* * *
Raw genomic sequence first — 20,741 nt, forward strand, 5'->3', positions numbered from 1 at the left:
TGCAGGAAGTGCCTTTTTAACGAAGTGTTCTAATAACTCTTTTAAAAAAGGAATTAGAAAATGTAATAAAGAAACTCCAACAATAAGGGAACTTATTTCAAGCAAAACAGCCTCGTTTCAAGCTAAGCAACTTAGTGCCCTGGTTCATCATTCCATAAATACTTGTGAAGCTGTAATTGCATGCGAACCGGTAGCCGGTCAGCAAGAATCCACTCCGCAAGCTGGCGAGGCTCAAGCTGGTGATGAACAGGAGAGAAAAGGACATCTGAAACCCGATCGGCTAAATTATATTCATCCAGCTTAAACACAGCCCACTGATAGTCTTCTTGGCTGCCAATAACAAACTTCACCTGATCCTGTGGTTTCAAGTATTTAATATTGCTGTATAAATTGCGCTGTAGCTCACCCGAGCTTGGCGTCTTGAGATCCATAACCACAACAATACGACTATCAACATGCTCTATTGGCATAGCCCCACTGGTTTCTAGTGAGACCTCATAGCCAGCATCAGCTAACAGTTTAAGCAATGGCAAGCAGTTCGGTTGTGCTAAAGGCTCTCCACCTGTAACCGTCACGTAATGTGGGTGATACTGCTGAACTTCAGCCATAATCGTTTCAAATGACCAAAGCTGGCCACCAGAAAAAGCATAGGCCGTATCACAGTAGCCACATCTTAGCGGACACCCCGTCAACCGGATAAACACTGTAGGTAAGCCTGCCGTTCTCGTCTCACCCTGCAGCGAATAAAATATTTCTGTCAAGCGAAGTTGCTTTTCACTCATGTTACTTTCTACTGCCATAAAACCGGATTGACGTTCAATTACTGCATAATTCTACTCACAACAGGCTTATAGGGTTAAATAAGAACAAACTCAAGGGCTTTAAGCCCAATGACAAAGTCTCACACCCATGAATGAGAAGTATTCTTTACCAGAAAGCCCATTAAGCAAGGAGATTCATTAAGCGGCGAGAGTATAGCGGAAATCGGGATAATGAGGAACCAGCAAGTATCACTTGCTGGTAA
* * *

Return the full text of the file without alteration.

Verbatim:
Raw genomic sequence first — 20,741 nt, forward strand, 5'->3', positions numbered from 1 at the left:
TGCAGGAAGTGCCTTTTTAACGAAGTGTTCTAATAACTCTTTTAAAAAAGGAATTAGAAAATGTAATAAAGAAACTCCAACAATAAGGGAACTTATTTCAAGCAAAACAGCCTCGTTTCAAGCTAAGCAACTTAGTGCCCTGGTTCATCATTCCATAAATACTTGTGAAGCTGTAATTGCATGCGAACCGGTAGCCGGTCAGCAAGAATCCACTCCGCAAGCTGGCGAGGCTCAAGCTGGTGATGAACAGGAGAGAAAAGGACATCTGAAACCCGATCGGCTAAATTATATTCATCCAGCTTAAACACAGCCCACTGATAGTCTTCTTGGCTGCCAATAACAAACTTCACCTGATCCTGTGGTTTCAAGTATTTAATATTGCTGTATAAATTGCGCTGTAGCTCACCCGAGCTTGGCGTCTTGAGATCCATAACCACAACAATACGACTATCAACATGCTCTATTGGCATAGCCCCACTGGTTTCTAGTGAGACCTCATAGCCAGCATCAGCTAACAGTTTAAGCAATGGCAAGCAGTTCGGTTGTGCTAAAGGCTCTCCACCTGTAACCGTCACGTAATGTGGGTGATACTGCTGAACTTCAGCCATAATCGTTTCAAATGACCAAAGCTGGCCACCAGAAAAAGCATAGGCCGTATCACAGTAGCCACATCTTAGCGGACACCCCGTCAACCGGATAAACACTGTAGGTAAGCCTGCCGTTCTCGTCTCACCCTGCAGCGAATAAAATATTTCTGTCAAGCGAAGTTGCTTTTCACTCATGTTACTTTCTACTGCCATAAAACCGGATTGACGTTCAATTACTGCATAATTCTACTCACAACAGGCTTATAGGGTTAAATAAGAACAAACTCAAGGGCTTTAAGCCCAATGACAAAGTCTCACACCCATGAATGAGAAGTATTCTTTACCAGAAAGCCCATTAAGCAAGGAGATTCATTAAGCGGCGAGAGTATAGCGGAAATCGGGATAATGAGGAACCAGCAAGTATCACTTGCTGGTAA